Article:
Our main priority at this time is writing and submitting the planning grant application to DWR. We expect that the deadline for this application will be early 2009. If DWR funding is secured, the next phase of the Inyo-Mono IRWM Project will be to develop the plan itself that includes funding proposals for those projects recognized as being highest priority based on the Planning Committee’s review. Development and implementation of the IRWMP is expected to take 12-14 months.

What are potential outcomes from the overall effort?

Managing our vital water resources is most efficient and effective when performed cooperatively, rather than individually. In addition, as state funding is becoming more oriented toward regional planning, it is in the Inyo-Mono region’s best interests in order to successfully compete for future funding opportunities. The Inyo-Mono IRWMP will serve as the blueprint to facilitate this type of regional cooperation. Specific outcomes that might result from the process include:

  • Developing a regional plan that considers multipurpose projects that are more affordable even without grants.
  • Leveraging existing work for future funding from State Proposition 84.
  • Solidifying collaborative working relationships with other entities in the region.
  • Setting priorities that must have broad acceptance to attract sustained funding and implementation.
  • Providing access to funds for regional priority project types (most anything water related).
  • Allowing regional prioritization of important projects, including water supply, conservation and efficiency; storm water capture, storage, treatment, and management; groundwater recharge, banking, exchange, recycling and management; groundwater cleanup and contaminant removal and desalting; non-point source/storm water management/monitoring and flood control; and watershed management planning and implementation/habitat/wetlands.

How will interested parties be kept informed of what is happening with this effort?

We strive to keep content on our website as current as possible, if you have questions that are not answered from materials on the website, you are encouraged to contact anyone on the Program Staff. Additionally, periodic briefings will be distributed to local media, and RWMG participants will be providing updates to their various constituencies.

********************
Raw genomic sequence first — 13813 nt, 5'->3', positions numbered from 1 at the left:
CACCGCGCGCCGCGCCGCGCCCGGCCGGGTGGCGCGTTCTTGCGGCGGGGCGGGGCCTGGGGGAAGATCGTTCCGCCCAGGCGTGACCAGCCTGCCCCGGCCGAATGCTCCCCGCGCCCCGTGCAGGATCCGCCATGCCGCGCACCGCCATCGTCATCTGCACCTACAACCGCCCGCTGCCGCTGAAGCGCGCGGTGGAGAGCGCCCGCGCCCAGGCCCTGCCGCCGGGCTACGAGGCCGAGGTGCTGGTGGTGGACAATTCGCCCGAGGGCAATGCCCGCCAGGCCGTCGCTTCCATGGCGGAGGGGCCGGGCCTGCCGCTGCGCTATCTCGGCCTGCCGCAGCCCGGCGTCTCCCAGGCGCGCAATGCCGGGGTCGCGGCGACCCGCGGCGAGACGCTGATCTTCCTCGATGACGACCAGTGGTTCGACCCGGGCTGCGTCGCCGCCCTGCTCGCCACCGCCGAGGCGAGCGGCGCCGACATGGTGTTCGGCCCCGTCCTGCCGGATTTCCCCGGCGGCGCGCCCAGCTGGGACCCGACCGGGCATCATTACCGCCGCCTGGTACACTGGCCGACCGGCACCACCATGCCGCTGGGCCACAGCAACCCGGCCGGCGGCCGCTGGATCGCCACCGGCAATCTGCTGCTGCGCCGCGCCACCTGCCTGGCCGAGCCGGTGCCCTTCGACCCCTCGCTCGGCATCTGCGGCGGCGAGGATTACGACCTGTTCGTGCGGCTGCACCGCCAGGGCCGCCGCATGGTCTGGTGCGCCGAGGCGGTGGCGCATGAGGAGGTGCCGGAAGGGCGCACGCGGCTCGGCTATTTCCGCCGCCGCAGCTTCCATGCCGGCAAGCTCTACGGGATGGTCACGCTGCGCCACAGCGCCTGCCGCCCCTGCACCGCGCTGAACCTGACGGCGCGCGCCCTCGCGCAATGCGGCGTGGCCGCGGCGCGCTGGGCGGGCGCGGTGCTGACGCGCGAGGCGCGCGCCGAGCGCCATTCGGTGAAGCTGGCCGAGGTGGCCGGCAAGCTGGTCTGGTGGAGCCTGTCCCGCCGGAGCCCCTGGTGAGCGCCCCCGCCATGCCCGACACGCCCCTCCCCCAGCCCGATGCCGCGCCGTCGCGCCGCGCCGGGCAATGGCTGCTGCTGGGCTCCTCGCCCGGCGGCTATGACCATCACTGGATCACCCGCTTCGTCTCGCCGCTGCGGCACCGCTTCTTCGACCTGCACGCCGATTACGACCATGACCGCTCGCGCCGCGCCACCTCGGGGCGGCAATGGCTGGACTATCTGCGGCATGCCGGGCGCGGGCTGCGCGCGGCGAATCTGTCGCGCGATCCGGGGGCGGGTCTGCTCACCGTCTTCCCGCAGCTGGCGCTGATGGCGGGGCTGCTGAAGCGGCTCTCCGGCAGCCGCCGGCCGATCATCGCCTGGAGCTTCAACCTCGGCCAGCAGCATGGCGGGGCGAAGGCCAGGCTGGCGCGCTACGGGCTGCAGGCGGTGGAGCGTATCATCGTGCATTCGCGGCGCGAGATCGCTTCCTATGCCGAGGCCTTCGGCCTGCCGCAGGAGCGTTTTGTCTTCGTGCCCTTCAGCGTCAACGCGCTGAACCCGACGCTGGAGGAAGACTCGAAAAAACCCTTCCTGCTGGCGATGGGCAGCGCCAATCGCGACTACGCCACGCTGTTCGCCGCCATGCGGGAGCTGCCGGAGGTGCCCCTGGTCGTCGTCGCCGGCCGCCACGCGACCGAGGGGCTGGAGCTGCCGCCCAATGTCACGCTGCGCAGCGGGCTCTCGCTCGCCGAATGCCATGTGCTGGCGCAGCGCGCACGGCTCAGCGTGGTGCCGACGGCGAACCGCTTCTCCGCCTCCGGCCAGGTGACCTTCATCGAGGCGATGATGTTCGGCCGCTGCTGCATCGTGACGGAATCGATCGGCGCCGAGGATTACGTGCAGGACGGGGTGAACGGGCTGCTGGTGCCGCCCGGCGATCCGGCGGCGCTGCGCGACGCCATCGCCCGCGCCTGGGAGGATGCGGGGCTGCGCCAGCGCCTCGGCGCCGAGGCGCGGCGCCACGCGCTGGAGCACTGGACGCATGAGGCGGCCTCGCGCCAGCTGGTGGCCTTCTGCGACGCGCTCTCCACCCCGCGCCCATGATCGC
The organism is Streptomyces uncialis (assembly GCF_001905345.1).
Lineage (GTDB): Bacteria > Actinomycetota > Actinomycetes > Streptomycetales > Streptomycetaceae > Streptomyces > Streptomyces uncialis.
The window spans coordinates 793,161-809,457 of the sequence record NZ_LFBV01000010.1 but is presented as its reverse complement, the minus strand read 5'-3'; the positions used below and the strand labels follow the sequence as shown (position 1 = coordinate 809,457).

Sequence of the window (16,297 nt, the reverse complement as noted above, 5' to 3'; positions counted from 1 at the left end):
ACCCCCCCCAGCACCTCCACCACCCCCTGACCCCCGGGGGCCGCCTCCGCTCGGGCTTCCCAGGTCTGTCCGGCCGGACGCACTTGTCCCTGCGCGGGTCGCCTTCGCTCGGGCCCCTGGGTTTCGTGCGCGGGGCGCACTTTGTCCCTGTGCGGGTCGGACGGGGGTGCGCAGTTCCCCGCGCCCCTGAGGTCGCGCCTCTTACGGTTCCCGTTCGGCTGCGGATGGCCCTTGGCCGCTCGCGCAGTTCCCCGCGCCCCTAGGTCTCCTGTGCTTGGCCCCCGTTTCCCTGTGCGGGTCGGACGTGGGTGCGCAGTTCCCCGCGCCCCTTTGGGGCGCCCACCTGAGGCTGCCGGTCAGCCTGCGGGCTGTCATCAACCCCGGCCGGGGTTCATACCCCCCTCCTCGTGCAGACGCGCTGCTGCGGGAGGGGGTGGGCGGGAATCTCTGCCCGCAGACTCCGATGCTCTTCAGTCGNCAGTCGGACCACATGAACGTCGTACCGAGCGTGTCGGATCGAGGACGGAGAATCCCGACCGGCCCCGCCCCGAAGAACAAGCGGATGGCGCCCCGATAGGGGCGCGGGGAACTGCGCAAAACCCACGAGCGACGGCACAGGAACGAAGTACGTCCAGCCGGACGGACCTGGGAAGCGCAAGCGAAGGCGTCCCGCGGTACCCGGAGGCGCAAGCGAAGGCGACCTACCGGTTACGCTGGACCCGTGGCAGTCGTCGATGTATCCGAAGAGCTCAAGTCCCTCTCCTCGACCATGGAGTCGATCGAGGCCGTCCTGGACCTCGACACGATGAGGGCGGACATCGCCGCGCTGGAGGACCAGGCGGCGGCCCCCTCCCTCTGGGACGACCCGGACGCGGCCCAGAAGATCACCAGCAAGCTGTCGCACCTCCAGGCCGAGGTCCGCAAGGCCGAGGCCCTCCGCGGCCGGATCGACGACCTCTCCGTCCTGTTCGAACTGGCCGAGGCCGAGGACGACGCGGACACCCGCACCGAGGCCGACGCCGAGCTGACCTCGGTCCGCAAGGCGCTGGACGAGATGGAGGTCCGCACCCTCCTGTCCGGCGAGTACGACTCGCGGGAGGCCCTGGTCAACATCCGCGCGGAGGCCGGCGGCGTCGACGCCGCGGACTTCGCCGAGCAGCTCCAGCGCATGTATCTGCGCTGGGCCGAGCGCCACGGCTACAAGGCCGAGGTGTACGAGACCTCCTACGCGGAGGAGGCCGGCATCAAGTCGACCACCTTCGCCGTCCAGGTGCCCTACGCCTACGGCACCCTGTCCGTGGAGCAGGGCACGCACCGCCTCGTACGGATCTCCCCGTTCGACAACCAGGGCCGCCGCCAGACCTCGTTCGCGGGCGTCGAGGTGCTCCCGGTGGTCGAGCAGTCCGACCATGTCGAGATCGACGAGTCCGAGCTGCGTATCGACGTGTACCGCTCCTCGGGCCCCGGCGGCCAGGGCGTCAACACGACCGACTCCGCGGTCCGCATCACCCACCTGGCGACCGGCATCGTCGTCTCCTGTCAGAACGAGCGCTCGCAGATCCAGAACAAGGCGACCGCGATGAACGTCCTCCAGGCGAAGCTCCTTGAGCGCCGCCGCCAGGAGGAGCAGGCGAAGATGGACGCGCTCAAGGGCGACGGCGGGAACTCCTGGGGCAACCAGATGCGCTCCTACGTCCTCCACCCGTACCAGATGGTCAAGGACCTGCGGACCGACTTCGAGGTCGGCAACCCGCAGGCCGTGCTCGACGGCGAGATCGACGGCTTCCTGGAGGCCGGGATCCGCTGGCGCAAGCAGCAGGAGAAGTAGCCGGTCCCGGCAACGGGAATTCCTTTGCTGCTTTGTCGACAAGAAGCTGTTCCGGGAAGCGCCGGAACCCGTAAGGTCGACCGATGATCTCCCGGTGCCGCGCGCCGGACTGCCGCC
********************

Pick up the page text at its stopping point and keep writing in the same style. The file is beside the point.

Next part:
Why should my organization get involved?

Ensuring an open, transparent process is essential to developing an IRWMP that is sustainable and implementable. Ongoing public participation at every stage of the plan development process will help ensure all the key issues are addressed and build the foundation for broad-based support of the IRWMP. For a regional effort to be comprehensive, effective and sustainable, the participation of all key agencies, jurisdictions and interest groups is essential for developing and implementing the plan. Participation is also critical to ensuring that all major issues and interests are addressed in the plan.

How can my group become a part of the Inyo-Mono IRWMP?

By attending an upcoming Regional Water Management Group meeting or contacting program staff to discuss the effort. Please consult the project website for information on upcoming meetings,

What if I have additional questions about this effort?

If you would like more information about the Inyo-Mono IRWMP, feel free to contact any of the Program Staff listed under the contacts link on our website www.inyomonowater.org